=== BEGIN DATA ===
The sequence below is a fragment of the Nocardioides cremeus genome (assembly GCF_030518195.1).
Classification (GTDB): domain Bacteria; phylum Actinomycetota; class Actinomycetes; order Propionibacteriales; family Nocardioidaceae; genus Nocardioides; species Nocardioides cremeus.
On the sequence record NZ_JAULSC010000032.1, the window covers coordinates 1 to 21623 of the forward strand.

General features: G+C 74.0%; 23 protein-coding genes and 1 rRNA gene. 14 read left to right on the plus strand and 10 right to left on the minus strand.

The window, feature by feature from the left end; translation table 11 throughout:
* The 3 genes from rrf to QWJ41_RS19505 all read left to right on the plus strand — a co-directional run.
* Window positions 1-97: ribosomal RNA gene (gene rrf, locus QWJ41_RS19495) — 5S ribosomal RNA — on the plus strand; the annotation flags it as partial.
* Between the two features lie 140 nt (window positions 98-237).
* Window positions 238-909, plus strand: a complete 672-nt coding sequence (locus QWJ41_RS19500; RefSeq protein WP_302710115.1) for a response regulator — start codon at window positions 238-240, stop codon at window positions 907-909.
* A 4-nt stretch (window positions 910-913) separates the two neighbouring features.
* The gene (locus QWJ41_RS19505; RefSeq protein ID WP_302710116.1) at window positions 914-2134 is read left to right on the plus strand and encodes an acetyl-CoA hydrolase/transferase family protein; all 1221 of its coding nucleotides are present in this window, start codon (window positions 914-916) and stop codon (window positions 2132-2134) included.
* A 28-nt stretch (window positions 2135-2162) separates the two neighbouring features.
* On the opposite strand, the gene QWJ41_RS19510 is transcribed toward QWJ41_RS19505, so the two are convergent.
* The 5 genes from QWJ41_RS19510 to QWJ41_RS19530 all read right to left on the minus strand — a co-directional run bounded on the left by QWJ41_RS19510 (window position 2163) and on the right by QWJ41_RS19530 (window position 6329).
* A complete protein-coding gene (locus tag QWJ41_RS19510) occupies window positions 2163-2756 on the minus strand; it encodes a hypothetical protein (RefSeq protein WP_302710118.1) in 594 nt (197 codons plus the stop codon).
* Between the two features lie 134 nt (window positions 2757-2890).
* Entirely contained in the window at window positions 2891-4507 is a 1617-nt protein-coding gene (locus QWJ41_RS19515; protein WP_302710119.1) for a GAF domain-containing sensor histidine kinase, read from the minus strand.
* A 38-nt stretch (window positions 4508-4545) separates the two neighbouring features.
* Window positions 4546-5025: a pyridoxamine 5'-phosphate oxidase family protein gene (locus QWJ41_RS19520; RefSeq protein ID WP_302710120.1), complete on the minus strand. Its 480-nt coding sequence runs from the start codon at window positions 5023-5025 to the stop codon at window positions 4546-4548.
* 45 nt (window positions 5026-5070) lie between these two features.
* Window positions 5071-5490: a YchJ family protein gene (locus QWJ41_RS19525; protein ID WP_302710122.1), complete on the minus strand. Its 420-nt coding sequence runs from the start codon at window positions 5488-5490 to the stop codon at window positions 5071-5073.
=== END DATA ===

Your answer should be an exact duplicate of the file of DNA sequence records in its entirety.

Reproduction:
The sequence below is a fragment of the Nocardioides cremeus genome (assembly GCF_030518195.1).
Classification (GTDB): domain Bacteria; phylum Actinomycetota; class Actinomycetes; order Propionibacteriales; family Nocardioidaceae; genus Nocardioides; species Nocardioides cremeus.
On the sequence record NZ_JAULSC010000032.1, the window covers coordinates 1 to 21623 of the forward strand.

General features: G+C 74.0%; 23 protein-coding genes and 1 rRNA gene. 14 read left to right on the plus strand and 10 right to left on the minus strand.

The window, feature by feature from the left end; translation table 11 throughout:
* The 3 genes from rrf to QWJ41_RS19505 all read left to right on the plus strand — a co-directional run.
* Window positions 1-97: ribosomal RNA gene (gene rrf, locus QWJ41_RS19495) — 5S ribosomal RNA — on the plus strand; the annotation flags it as partial.
* Between the two features lie 140 nt (window positions 98-237).
* Window positions 238-909, plus strand: a complete 672-nt coding sequence (locus QWJ41_RS19500; RefSeq protein WP_302710115.1) for a response regulator — start codon at window positions 238-240, stop codon at window positions 907-909.
* A 4-nt stretch (window positions 910-913) separates the two neighbouring features.
* The gene (locus QWJ41_RS19505; RefSeq protein ID WP_302710116.1) at window positions 914-2134 is read left to right on the plus strand and encodes an acetyl-CoA hydrolase/transferase family protein; all 1221 of its coding nucleotides are present in this window, start codon (window positions 914-916) and stop codon (window positions 2132-2134) included.
* A 28-nt stretch (window positions 2135-2162) separates the two neighbouring features.
* On the opposite strand, the gene QWJ41_RS19510 is transcribed toward QWJ41_RS19505, so the two are convergent.
* The 5 genes from QWJ41_RS19510 to QWJ41_RS19530 all read right to left on the minus strand — a co-directional run bounded on the left by QWJ41_RS19510 (window position 2163) and on the right by QWJ41_RS19530 (window position 6329).
* A complete protein-coding gene (locus tag QWJ41_RS19510) occupies window positions 2163-2756 on the minus strand; it encodes a hypothetical protein (RefSeq protein WP_302710118.1) in 594 nt (197 codons plus the stop codon).
* Between the two features lie 134 nt (window positions 2757-2890).
* Entirely contained in the window at window positions 2891-4507 is a 1617-nt protein-coding gene (locus QWJ41_RS19515; protein WP_302710119.1) for a GAF domain-containing sensor histidine kinase, read from the minus strand.
* A 38-nt stretch (window positions 4508-4545) separates the two neighbouring features.
* Window positions 4546-5025: a pyridoxamine 5'-phosphate oxidase family protein gene (locus QWJ41_RS19520; RefSeq protein ID WP_302710120.1), complete on the minus strand. Its 480-nt coding sequence runs from the start codon at window positions 5023-5025 to the stop codon at window positions 4546-4548.
* 45 nt (window positions 5026-5070) lie between these two features.
* Window positions 5071-5490: a YchJ family protein gene (locus QWJ41_RS19525; protein ID WP_302710122.1), complete on the minus strand. Its 420-nt coding sequence runs from the start codon at window positions 5488-5490 to the stop codon at window positions 5071-5073.